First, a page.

b nourished
Three salads fit for fall
by Laurel |  Sep 16, 2013

The word "salad" is sometimes unfavorably associated with dieting, but these dishes don't have to taste like rabbit food. In fact, ditch the traditional tossed romaine, cherry tomato and cucumber entirely for more filling, flavorful alternatives and you'll also benefit from a wide variety of nutrients.

Looking for a new option to pack for lunch? A new appetizer to shake up a fall dinner party? All of these dishes are nutritious, delicious and what's more - they take advantage of what's in season.

Kale crunch
There's been a significant amount of buzz in recent years about kale, and with good reason: This leafy green is packed with a significant percentage of your daily value of vitamins A, C, K and B6, as well as calcium and potassium. Plus, it gets sweeter in colder temperatures, making it an optimal base for a fall or winter dish. Chop 1 cup coarsely and toss with olive oil until all the leaves are lightly coated. Then add 2 tablespoons of pine nuts, which provide a satisfying crunch and a healthy dose of manganese for strong bones. Pour in 1 tablespoon of dried cranberries for a touch of sweetness and finish with finely grated pecorino cheese to taste.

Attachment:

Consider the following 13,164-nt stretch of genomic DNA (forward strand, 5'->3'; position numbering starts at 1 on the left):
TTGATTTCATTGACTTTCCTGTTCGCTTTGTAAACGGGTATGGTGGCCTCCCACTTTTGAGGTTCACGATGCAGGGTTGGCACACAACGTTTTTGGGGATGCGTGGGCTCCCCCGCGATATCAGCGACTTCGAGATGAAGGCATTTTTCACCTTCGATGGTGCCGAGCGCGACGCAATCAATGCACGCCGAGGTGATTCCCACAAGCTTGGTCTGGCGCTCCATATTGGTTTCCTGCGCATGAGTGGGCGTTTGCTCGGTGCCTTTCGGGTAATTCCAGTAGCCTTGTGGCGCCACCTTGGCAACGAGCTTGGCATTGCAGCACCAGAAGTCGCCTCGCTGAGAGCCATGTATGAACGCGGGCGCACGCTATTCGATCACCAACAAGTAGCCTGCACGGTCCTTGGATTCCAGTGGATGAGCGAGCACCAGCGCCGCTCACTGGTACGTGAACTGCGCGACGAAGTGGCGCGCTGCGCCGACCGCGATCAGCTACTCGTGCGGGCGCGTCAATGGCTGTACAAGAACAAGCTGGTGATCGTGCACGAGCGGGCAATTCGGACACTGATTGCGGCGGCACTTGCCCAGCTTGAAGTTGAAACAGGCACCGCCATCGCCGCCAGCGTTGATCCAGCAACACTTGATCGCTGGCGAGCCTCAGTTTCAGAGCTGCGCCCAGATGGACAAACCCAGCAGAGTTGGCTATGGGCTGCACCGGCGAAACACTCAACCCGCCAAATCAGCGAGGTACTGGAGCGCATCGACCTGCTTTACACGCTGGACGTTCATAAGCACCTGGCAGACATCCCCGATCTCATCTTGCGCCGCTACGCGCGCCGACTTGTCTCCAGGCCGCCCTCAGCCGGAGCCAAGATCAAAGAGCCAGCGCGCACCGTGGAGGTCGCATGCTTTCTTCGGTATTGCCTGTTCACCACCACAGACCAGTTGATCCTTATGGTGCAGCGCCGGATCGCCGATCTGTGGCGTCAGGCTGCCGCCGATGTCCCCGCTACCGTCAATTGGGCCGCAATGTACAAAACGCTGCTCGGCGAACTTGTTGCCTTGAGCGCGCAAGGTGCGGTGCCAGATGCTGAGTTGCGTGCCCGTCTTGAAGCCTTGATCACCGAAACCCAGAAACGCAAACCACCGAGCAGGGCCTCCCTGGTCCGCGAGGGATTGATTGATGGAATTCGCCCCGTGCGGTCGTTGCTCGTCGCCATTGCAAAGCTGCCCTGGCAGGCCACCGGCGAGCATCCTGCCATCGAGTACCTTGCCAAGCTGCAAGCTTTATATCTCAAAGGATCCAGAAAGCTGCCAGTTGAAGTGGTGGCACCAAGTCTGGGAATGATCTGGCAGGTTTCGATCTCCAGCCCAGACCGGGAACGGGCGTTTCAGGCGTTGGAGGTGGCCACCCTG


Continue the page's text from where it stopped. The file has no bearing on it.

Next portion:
Harvest mix
If you could fuse all of the flavors of Thanksgiving into one salad, this dish would be it. Start by pre-baking a small to medium sized sweet potato in long strips on a coated pan for 20 minutes at 375 degrees. Then add half a chopped apple to 1.5 cups of raw spinach, which is chock full of powerful antioxidants. Once they've cooled, toss in the sweet potatoes and 1 tablespoon each of shaved cheddar and candied pecans. This hearty salad is substantial enough for dinner when you add roasted turkey.

Sweet and salty salad
There's something about the contrasting tastes of sweet, sour and salty that make for a satisfying experience. Start by tossing half a cup of Brussels sprouts in olive oil, salt and pepper to taste and roasting at 375 degrees for 20 minutes. Brussels sprouts are not only high in fiber, but they also can help keep your cholesterol low. Once they've cooled, add them to 1 cup of arugula. Toss in 2 tablespoons of dried sour cherries, which provide an unexpected tartness, then top with thin two slices of prosciutto di parma for added protein. This salad is so packed with intense flavors that one tablespoon of balsamic is all the dressing you need. 

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